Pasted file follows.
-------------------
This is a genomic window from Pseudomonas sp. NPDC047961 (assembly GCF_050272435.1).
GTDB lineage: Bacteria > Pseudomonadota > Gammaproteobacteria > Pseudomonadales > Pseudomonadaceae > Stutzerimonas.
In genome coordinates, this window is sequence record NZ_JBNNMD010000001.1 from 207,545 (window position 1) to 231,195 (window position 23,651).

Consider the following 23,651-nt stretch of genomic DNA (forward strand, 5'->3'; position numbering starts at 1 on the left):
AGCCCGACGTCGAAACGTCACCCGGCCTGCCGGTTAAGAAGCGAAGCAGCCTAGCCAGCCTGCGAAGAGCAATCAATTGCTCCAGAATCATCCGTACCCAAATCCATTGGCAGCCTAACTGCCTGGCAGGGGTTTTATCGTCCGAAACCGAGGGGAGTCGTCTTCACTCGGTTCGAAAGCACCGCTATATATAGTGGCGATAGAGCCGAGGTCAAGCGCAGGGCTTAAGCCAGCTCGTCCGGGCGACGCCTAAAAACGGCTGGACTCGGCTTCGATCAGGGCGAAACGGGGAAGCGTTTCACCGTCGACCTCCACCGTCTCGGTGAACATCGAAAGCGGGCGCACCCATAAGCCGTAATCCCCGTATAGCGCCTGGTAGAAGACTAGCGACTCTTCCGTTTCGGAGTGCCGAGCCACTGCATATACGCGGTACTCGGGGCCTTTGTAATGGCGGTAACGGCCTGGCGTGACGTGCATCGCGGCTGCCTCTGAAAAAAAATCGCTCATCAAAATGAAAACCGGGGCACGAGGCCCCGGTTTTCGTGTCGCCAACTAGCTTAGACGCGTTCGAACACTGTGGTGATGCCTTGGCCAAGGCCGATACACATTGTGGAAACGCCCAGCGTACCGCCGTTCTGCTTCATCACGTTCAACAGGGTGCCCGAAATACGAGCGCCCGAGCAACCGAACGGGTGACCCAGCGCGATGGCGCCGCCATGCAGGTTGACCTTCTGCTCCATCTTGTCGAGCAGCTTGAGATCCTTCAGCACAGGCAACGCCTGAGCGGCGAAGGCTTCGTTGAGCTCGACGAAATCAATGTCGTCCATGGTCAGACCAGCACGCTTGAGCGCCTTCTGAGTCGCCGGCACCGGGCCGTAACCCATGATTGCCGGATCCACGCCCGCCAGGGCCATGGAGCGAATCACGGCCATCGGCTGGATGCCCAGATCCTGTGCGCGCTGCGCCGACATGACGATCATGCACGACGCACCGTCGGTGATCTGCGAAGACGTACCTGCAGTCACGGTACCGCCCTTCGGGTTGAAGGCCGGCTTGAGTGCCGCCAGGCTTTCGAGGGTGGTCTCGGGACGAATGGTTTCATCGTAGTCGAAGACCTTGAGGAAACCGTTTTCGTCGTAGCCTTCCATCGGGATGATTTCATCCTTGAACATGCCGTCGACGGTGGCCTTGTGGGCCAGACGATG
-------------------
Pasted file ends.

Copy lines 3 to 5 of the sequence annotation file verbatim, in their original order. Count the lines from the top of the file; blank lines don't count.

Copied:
In genome coordinates, this window is sequence record NZ_JBNNMD010000001.1 from 207,545 (window position 1) to 231,195 (window position 23,651).

Consider the following 23,651-nt stretch of genomic DNA (forward strand, 5'->3'; position numbering starts at 1 on the left):
AGCCCGACGTCGAAACGTCACCCGGCCTGCCGGTTAAGAAGCGAAGCAGCCTAGCCAGCCTGCGAAGAGCAATCAATTGCTCCAGAATCATCCGTACCCAAATCCATTGGCAGCCTAACTGCCTGGCAGGGGTTTTATCGTCCGAAACCGAGGGGAGTCGTCTTCACTCGGTTCGAAAGCACCGCTATATATAGTGGCGATAGAGCCGAGGTCAAGCGCAGGGCTTAAGCCAGCTCGTCCGGGCGACGCCTAAAAACGGCTGGACTCGGCTTCGATCAGGGCGAAACGGGGAAGCGTTTCACCGTCGACCTCCACCGTCTCGGTGAACATCGAAAGCGGGCGCACCCATAAGCCGTAATCCCCGTATAGCGCCTGGTAGAAGACTAGCGACTCTTCCGTTTCGGAGTGCCGAGCCACTGCATATACGCGGTACTCGGGGCCTTTGTAATGGCGGTAACGGCCTGGCGTGACGTGCATCGCGGCTGCCTCTGAAAAAAAATCGCTCATCAAAATGAAAACCGGGGCACGAGGCCCCGGTTTTCGTGTCGCCAACTAGCTTAGACGCGTTCGAACACTGTGGTGATGCCTTGGCCAAGGCCGATACACATTGTGGAAACGCCCAGCGTACCGCCGTTCTGCTTCATCACGTTCAACAGGGTGCCCGAAATACGAGCGCCCGAGCAACCGAACGGGTGACCCAGCGCGATGGCGCCGCCATGCAGGTTGACCTTCTGCTCCATCTTGTCGAGCAGCTTGAGATCCTTCAGCACAGGCAACGCCTGAGCGGCGAAGGCTTCGTTGAGCTCGACGAAATCAATGTCGTCCATGGTCAGACCAGCACGCTTGAGCGCCTTCTGAGTCGCCGGCACCGGGCCGTAACCCATGATTGCCGGATCCACGCCCGCCAGGGCCATGGAGCGAATCACGGCCATCGGCTGGATGCCCAGATCCTGTGCGCGCTGCGCCGACATGACGATCATGCACGACGCACCGTCGGTGATCTGCGAAGACGTACCTGCAGTCACGGTACCGCCCTTCGGGTTGAAGGCCGGCTTGAGTGCCGCCAGGCTTTCGAGGGTGGTCTCGGGACGAATGGTTTCATCGTAGTCGAAGACCTTGAGGAAACCGTTTTCGTCGTAGCCTTCCATCGGGATGATTTCATCCTTGAACATGCCGTCGACGGTGGCCTTGTGGGCCAGACGATG